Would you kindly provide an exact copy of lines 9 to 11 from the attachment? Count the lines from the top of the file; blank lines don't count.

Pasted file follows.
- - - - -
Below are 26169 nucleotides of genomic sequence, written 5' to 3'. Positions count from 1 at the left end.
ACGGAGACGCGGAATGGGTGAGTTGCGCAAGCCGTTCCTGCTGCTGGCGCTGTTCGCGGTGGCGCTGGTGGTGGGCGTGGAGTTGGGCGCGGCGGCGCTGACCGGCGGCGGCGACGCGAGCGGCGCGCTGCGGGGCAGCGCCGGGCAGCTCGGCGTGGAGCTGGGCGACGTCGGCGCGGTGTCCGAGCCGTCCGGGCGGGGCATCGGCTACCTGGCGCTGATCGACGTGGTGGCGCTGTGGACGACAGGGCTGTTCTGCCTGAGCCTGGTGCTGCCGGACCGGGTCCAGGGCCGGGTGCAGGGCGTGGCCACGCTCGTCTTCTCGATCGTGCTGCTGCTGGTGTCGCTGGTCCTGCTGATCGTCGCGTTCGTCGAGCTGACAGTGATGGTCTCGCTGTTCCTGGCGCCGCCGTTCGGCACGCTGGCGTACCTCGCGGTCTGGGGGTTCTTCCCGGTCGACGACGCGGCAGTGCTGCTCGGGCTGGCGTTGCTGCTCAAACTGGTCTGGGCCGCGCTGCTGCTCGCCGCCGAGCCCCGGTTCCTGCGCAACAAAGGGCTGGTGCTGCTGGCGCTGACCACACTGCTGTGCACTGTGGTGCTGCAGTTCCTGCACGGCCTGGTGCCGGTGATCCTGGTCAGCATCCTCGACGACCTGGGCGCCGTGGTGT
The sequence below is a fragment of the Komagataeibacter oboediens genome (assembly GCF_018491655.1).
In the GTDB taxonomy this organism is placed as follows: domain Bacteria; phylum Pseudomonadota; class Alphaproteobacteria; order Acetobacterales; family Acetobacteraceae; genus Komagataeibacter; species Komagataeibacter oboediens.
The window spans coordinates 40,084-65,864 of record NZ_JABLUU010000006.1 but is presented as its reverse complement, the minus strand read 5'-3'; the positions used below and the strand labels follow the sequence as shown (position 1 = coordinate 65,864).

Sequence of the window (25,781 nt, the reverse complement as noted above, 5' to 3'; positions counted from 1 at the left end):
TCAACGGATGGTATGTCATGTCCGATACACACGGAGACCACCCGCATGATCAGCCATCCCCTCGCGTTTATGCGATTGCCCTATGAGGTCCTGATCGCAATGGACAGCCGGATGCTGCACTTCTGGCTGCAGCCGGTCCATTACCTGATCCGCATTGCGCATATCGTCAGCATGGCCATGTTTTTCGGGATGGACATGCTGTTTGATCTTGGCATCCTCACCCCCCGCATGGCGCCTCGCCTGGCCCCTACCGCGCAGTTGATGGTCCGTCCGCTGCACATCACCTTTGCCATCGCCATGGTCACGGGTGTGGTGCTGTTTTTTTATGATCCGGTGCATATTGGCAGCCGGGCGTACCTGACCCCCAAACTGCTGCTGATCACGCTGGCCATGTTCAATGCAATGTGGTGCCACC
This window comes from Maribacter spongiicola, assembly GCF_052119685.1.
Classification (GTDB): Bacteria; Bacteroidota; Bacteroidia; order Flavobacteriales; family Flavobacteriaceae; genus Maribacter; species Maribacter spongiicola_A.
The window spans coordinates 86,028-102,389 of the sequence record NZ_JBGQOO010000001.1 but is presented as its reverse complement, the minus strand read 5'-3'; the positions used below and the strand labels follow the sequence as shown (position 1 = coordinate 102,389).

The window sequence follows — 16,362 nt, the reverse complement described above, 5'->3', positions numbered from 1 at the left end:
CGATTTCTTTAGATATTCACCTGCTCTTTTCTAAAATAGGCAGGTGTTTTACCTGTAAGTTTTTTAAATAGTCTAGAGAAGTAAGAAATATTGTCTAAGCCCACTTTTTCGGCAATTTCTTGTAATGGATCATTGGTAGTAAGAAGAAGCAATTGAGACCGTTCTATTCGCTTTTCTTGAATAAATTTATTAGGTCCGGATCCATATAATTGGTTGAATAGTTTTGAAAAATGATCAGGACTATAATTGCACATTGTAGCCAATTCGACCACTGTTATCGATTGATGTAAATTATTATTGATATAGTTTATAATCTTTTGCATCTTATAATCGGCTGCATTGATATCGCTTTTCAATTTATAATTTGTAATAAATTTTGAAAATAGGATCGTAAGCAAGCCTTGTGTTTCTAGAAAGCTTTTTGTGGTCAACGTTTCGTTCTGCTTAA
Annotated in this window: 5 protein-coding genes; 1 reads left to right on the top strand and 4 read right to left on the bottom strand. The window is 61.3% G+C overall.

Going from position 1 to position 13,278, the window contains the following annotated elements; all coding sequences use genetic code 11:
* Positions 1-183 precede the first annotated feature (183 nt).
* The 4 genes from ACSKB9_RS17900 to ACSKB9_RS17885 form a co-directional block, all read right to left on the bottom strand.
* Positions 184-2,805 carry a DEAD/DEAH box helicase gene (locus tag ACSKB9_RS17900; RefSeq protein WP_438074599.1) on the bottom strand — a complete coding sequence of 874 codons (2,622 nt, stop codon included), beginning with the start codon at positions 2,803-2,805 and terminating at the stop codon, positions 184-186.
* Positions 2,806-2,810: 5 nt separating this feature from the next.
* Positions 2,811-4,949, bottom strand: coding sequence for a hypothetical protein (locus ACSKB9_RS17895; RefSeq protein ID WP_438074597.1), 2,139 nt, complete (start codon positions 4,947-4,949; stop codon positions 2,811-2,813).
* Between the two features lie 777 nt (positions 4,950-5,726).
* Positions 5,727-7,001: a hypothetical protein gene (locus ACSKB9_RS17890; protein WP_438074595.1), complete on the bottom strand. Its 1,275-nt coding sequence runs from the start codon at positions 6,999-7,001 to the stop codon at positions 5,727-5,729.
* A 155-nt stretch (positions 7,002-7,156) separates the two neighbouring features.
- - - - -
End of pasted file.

Classification (GTDB): Bacteria; Bacteroidota; Bacteroidia; order Flavobacteriales; family Flavobacteriaceae; genus Maribacter; species Maribacter spongiicola_A.
The window spans coordinates 86,028-102,389 of the sequence record NZ_JBGQOO010000001.1 but is presented as its reverse complement, the minus strand read 5'-3'; the positions used below and the strand labels follow the sequence as shown (position 1 = coordinate 102,389).

The window sequence follows — 16,362 nt, the reverse complement described above, 5'->3', positions numbered from 1 at the left end: